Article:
April 13, 2019
aybe it happened like this—we can’t be sure.
Twenty-five million years ago, a gargantuan meteor hurtled toward Earth, violently sizzling as it raced through our atmosphere. The searing heat and pressure were too much—the meteor exploded like an atomic bomb, propelling huge slabs slamming into the Sahara Desert. At impact, the fire and force created cauldrons in the sands beneath. And thus, something entirely new was created.
There was glass.
It wasn’t until 1932 that a British explorer noticed something crunchy underfoot as he walked across Libya. He sifted the sand and surprisingly found yellowish green fragments that came to be known as desert glass. He believed he had “discovered” this astounding substance…but in fact, identical glass adorned a necklace worn by King Tut when he was entombed three thousand years earlier. Human fascination was not new.
Glass is a substance for which there is no substitute. It transports; it transfixes. It can be transparent or translucent or opaque. When it’s ground precisely, it improves our ability to see around us…across the heavens…or into minute worlds otherwise invisible to the naked eye. It lets us view the weather outside while protecting us from it. And it helps us see clearly in another way; if it’s silver-backed, it mirrors the inerrant truth of how the world sees us.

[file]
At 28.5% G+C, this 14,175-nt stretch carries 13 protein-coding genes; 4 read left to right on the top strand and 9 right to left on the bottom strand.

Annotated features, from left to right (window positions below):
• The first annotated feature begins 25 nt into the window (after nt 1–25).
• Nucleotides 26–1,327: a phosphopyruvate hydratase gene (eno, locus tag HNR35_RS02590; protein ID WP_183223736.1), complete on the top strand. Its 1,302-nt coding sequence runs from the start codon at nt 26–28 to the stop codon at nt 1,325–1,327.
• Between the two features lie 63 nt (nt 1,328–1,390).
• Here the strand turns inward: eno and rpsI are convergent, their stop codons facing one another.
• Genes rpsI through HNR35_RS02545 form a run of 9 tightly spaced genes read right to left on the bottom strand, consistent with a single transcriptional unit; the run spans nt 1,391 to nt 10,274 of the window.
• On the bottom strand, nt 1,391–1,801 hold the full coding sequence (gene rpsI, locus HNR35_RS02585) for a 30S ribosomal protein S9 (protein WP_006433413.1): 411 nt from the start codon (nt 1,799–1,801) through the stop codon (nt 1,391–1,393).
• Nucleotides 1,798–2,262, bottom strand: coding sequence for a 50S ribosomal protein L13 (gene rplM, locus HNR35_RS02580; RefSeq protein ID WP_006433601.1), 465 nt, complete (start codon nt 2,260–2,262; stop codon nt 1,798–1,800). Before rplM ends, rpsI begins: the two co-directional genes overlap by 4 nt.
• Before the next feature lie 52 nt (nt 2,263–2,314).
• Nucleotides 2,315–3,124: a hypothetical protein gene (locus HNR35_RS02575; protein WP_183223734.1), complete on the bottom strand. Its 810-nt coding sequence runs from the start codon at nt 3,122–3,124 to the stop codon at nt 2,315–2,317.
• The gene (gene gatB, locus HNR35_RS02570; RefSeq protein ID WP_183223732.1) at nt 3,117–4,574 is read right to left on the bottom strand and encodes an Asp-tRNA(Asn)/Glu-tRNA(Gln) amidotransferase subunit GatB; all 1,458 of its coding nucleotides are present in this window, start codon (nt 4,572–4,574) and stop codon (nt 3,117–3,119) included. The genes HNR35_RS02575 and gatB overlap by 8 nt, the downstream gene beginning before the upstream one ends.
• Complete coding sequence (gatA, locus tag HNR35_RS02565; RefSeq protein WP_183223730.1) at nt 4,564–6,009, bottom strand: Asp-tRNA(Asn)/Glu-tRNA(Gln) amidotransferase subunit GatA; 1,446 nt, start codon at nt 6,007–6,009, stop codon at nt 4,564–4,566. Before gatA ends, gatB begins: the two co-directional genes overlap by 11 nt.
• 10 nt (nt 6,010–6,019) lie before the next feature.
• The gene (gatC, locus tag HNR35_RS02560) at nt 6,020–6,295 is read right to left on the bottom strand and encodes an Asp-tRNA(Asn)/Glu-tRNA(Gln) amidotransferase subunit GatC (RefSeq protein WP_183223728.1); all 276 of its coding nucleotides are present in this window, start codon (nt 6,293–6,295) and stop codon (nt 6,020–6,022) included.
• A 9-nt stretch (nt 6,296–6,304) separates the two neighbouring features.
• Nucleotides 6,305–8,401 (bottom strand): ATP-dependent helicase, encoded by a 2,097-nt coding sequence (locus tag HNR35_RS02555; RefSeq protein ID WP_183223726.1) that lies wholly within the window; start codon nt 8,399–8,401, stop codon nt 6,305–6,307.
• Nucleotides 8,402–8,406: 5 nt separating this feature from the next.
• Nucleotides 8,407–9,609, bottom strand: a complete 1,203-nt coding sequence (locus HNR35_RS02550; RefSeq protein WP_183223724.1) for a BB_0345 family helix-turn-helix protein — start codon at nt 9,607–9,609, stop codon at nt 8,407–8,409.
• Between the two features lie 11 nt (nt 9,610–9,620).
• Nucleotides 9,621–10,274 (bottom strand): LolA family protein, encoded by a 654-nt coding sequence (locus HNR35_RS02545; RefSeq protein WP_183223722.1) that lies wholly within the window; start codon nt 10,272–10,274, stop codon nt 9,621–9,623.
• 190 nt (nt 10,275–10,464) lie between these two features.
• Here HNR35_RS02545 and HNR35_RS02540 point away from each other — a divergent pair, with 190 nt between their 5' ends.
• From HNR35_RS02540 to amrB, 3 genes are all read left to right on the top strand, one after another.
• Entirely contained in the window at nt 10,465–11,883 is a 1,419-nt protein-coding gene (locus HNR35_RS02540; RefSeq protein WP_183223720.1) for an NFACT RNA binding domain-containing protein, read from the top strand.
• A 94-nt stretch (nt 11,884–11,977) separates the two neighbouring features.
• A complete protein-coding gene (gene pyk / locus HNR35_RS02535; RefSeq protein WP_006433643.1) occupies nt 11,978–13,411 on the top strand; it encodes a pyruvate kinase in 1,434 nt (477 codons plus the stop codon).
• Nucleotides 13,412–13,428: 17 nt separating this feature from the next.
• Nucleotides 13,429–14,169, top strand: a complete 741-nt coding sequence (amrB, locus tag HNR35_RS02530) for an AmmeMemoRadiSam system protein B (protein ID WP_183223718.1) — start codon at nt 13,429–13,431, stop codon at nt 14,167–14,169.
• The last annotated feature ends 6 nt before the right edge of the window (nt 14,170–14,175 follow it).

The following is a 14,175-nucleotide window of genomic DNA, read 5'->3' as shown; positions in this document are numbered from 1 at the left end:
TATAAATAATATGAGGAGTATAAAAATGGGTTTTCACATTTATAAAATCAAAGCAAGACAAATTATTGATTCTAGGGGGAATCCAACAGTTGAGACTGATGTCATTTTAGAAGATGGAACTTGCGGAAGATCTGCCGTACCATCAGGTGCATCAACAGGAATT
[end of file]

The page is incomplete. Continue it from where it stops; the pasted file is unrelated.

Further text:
Through recorded time, glass has remained a preferred method of projecting both image, and self-image.
Drop a glass on tile and it shatters. If those shards are thrown back into the kiln, they can melt and be reformed. But left alone, no one knows how long glass will last. It has never decomposed.
Our connection to glass defies scientific or psychological explanation. It offers fascination, permanence—and an eerie form of peace.
Glass is our window to forever.
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